The Swiss Guard
The Pontifical Swiss Guard (also Papal Swiss Guard, or just Swiss Guard; Latin: Pontificia Cohors Helvetica or Cohors Pedestris Helvetiorum a Sacra Custodia Pontificis; Italian: Guardia Svizzera Pontificia; German: Päpstliche Schweizergarde; French: Garde suisse pontificale) is a small force maintained by the Holy See that is responsible for the safety of the Pope, including the security of the Apostolic Palace. The Swiss Guard serves as the de facto military of Vatican City. Established in 1506 under Pope Julius II, the Pontifical Swiss Guard is among the oldest military units in continuous operation.
The dress uniform is of blue, red, orange and yellow with a distinctly Renaissance appearance. The modern guard has the role of bodyguard of the Pope. The Swiss Guard is equipped with traditional weapons, such as the halberd, as well as with modern firearms. Since the assassination attempt on Pope John Paul II in 1981, a much stronger emphasis has been placed on the guard’s non-ceremonial roles, and has seen enhanced training in unarmed combat and small arms.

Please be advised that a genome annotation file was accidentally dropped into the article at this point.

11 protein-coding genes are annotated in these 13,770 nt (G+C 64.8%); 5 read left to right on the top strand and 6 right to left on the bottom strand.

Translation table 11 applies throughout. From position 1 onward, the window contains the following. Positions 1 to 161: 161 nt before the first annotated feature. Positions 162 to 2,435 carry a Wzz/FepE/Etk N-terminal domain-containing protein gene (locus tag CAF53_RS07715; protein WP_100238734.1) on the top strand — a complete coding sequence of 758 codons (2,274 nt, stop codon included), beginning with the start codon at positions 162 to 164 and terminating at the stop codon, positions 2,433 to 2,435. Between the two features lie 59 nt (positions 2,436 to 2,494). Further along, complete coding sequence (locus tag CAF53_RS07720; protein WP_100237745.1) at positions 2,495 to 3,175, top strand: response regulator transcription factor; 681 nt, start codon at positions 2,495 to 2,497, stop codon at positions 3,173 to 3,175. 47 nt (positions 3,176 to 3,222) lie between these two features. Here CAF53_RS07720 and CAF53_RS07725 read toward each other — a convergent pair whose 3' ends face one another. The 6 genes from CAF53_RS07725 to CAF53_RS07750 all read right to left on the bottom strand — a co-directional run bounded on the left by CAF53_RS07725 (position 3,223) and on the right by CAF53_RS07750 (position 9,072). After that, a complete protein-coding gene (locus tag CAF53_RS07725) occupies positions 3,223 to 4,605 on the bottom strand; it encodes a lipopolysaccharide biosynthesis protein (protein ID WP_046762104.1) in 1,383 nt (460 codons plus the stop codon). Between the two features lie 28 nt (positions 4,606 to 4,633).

Recruits to the guards must be unmarried Swiss Catholic males between 19 and 30 years of age who have completed basic training with the Swiss Armed Forces.